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Thursday, 4 May 1989
Page: 1836

Senator PUPLICK(8.00) —Opposition amendment No. 18 to clause 26 relates to the definition of the term `news broadcast' or to the exclusions which relate to news and current events broadcasting for the purposes of obtaining consents and permissions for broadcasts. The issue which has been raised is the narrow wording in clause 26, section 248a (1) (f). The wording is sufficiently narrow that it would exclude programs dealing with events which are not necessarily new or contemporaneous but are nevertheless of current interest. The example given is of the Channel 9 program, Sunday.

As has already been pointed out, article XVb of the Rome Convention refers to current events, rather than to the narrow term `news'. Perhaps attention should be drawn specifically to what may be an inconsistency in the Government's approach to this matter. A little further on, section 248 (a) (2) on page 49 provides for exemptions relating to the recitation or delivery of an item of news or information. I quote specifically sub-clause 2, which provides:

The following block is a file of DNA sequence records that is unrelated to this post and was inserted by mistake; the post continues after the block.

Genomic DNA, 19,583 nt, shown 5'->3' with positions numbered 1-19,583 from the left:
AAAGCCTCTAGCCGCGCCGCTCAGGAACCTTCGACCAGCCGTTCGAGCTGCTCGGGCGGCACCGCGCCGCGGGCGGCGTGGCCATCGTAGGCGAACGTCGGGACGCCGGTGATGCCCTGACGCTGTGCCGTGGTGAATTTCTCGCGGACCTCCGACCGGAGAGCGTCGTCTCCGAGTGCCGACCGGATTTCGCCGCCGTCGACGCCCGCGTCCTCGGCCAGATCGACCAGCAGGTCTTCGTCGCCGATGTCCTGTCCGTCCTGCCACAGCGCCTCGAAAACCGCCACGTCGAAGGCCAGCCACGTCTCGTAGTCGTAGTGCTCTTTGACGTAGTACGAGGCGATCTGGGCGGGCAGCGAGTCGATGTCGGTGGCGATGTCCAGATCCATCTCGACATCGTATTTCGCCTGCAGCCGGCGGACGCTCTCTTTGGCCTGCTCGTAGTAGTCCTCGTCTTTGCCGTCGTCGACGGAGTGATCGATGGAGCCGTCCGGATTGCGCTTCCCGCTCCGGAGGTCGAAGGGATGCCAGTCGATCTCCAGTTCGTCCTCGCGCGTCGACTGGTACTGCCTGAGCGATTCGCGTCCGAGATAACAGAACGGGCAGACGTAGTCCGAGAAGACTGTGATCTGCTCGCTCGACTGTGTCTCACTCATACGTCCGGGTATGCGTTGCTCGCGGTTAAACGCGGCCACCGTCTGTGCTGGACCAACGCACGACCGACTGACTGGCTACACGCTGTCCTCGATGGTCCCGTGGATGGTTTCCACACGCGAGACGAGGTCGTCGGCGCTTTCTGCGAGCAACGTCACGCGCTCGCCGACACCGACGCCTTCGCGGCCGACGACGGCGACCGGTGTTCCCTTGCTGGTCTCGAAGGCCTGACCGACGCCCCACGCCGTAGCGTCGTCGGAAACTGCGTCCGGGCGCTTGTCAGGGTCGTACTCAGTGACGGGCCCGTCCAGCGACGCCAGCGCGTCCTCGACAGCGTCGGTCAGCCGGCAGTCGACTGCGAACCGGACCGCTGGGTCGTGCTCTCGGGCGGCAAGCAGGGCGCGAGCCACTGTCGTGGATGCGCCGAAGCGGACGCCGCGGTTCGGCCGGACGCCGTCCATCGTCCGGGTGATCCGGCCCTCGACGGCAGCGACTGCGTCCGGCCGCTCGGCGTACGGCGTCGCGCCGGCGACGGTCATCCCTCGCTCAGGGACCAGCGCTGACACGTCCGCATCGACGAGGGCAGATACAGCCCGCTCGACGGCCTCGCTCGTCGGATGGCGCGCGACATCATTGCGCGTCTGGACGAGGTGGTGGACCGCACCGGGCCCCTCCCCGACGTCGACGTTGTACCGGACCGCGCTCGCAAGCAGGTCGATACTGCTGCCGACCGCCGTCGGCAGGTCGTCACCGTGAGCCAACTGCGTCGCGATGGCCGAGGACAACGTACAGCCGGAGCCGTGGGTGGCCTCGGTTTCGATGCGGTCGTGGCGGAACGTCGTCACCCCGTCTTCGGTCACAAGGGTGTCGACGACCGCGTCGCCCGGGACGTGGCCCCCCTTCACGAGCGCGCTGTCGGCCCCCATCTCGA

a performance referred to in subsection 28 (1), or a reading, recitation or delivery of an item of news or information, or the performance of a sporting activity, shall be taken not be performances for the purposes of the Part.

The Opposition has put the point of view, in the speech which Senator Hill made before the suspension of the sitting for dinner, that the narrow definition of the term `news' in clause 26, rather than reflecting the broader definition which is used in the Rome Convention of `current events', would have the deleterious consequences of which he spoke, namely that it would make it that much more difficult for current affairs programs to be broadcast in a more easy and expeditious fashion. The amendment now before the Committee will have the effect of widening that particular scope and definition so as to avoid the problems to which Senator Hill, Senator Macklin and I have been drawing attention.